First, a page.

It is interesting to find the hero of the Norse story being warned against a red-haired man. Mr. Nutt, in his excellent notes to Maclnnes' Folk and Hero Tales., gives references to the old popular notion that led-haired men were treacherous, if not actually in league with the arch-fiend. The existence of red-haired Jews is thus accounted for in Mr. Baring-Gould's Legends of Old Testament Characters, vol. ii, p. 106: "The Egyptian enchanters also turned the water in Goshen into blood; and it is a common tradition among the Jews that the red hair which is by no means unfrequently met with in the Hebrew race is derived from this period: all those who had sinned and drank of the water lost their black hair, and it became red, and they transmitted it to their posterity." On the stained windows of cathedrals and churches in the Middle Ages, Cain and Judas Iscariot were always pictured with red- or orange-coloured beards, to which reference is made by Shakspeare and other Elizabethan dramatists. Is it not highly probable that the notion regarding red-haired men, which is common to the popular fictions of all European countries, was derived, mediately or immediately, from Hebrew sources?

Folk-lore from South-East Suffolk.

Hobby-Lanterns, i.e., Will-o'-the-Wisp.—"I see them myself many times. Some people say they are very desperate things, and, if you go to them with a lantern in your hand, they'll dash it out of your hand on to the ground; but I don't believe that. I think they are a kind of beetle What I'm now telling you is my father's story, not mine. He and my grandfather were going along a road one dark night, when they see a lantern coming along. My grandfather, he think company would be pleasant; but when the lantern get alongside of them, it give a jerk, and away it go over the hedge, in the air, across country like a beetle." (Told me by H., our old gardener.)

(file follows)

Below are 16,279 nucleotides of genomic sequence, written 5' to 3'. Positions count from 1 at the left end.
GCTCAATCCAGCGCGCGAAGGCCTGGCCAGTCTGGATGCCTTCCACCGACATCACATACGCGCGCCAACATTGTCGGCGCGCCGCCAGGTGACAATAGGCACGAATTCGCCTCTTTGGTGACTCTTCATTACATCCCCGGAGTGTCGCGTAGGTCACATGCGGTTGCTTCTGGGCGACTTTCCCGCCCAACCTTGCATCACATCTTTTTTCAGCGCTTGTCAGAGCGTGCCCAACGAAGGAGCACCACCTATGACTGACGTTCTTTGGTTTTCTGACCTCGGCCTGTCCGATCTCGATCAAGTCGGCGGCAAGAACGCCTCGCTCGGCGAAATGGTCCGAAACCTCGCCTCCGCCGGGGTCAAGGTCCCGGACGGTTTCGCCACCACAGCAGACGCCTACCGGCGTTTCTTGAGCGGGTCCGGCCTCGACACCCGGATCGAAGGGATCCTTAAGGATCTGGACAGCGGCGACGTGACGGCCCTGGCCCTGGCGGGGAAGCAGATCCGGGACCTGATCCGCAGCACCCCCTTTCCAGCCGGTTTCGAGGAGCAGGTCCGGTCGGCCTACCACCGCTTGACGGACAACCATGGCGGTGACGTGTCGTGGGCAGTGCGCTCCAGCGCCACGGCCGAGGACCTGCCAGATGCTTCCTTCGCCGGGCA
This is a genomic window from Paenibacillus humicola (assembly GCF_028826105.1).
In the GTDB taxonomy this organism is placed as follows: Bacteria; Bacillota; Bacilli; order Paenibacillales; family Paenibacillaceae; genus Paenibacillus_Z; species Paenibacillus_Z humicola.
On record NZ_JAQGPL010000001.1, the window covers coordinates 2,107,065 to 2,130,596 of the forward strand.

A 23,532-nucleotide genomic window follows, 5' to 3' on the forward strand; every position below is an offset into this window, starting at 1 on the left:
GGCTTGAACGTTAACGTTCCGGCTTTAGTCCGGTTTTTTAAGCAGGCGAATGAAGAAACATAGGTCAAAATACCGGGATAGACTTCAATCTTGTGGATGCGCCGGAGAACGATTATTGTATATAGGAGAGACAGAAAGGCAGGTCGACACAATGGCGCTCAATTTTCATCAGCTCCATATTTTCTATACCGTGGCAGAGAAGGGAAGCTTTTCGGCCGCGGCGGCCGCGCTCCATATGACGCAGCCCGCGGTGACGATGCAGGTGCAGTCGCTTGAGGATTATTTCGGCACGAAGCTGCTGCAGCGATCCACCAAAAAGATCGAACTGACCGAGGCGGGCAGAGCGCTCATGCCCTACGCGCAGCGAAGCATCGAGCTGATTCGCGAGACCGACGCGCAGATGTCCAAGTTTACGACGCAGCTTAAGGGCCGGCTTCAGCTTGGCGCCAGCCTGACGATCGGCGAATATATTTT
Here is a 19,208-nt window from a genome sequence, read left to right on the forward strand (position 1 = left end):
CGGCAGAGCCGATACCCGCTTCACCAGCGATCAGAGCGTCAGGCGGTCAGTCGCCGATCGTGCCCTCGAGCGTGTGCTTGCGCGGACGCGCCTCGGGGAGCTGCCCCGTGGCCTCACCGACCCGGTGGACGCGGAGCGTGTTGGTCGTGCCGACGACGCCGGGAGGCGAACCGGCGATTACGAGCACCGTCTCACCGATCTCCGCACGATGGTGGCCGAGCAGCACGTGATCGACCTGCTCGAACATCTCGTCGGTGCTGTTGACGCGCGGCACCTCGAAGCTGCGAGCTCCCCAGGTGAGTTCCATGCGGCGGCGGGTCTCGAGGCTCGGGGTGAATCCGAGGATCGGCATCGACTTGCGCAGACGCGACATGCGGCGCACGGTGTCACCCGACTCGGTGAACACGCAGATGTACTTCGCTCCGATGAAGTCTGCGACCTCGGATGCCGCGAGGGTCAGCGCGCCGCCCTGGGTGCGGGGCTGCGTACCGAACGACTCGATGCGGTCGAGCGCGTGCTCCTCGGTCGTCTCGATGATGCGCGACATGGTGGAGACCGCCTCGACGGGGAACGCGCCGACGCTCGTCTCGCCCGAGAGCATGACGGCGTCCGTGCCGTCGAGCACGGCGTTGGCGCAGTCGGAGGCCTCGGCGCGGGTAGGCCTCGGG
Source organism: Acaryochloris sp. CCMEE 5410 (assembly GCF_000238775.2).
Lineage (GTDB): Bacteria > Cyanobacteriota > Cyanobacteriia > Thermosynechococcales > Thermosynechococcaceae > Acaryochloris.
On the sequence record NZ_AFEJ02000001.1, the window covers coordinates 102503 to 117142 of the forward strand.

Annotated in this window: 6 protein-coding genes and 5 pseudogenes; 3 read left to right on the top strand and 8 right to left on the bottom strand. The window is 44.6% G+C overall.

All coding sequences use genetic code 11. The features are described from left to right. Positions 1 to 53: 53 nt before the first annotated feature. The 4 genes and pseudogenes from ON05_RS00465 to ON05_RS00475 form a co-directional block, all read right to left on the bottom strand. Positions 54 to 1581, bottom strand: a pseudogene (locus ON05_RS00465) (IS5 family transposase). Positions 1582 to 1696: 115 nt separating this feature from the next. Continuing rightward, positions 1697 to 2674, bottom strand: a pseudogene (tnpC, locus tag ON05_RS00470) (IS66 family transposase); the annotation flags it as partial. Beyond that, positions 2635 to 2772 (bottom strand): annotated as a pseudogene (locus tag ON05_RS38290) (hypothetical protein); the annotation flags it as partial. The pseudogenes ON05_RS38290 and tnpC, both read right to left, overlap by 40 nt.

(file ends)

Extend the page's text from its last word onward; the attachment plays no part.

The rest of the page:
Arthur H. (son of the above narrator), described a hobby-lantern he had seen fly over the Park "of the brightness of two candles: and oh, I were afraid!"

Of Queen Mary.—"She was a horrid wicked woman. She commanded that every woman in the country should have their left breast cut off: and the judges of the land say yes, it could be done; they'd begin with hers first. That were how it were put a stop to. ........ They say that when she live at Framlingham (pronounced locally Franagam) Castle she were confined of—some say a serpent, some say a devil. I believe that myself, for we read of things as wonderful in the Scriptures." (Told me by H. the gardener. I have taken this down, as I thought it possible some much older legend may have been fastened on to Mary Tudor, whom he sometimes calls Queen Elizabeth. Mary was for a time at Framlingham Castle.)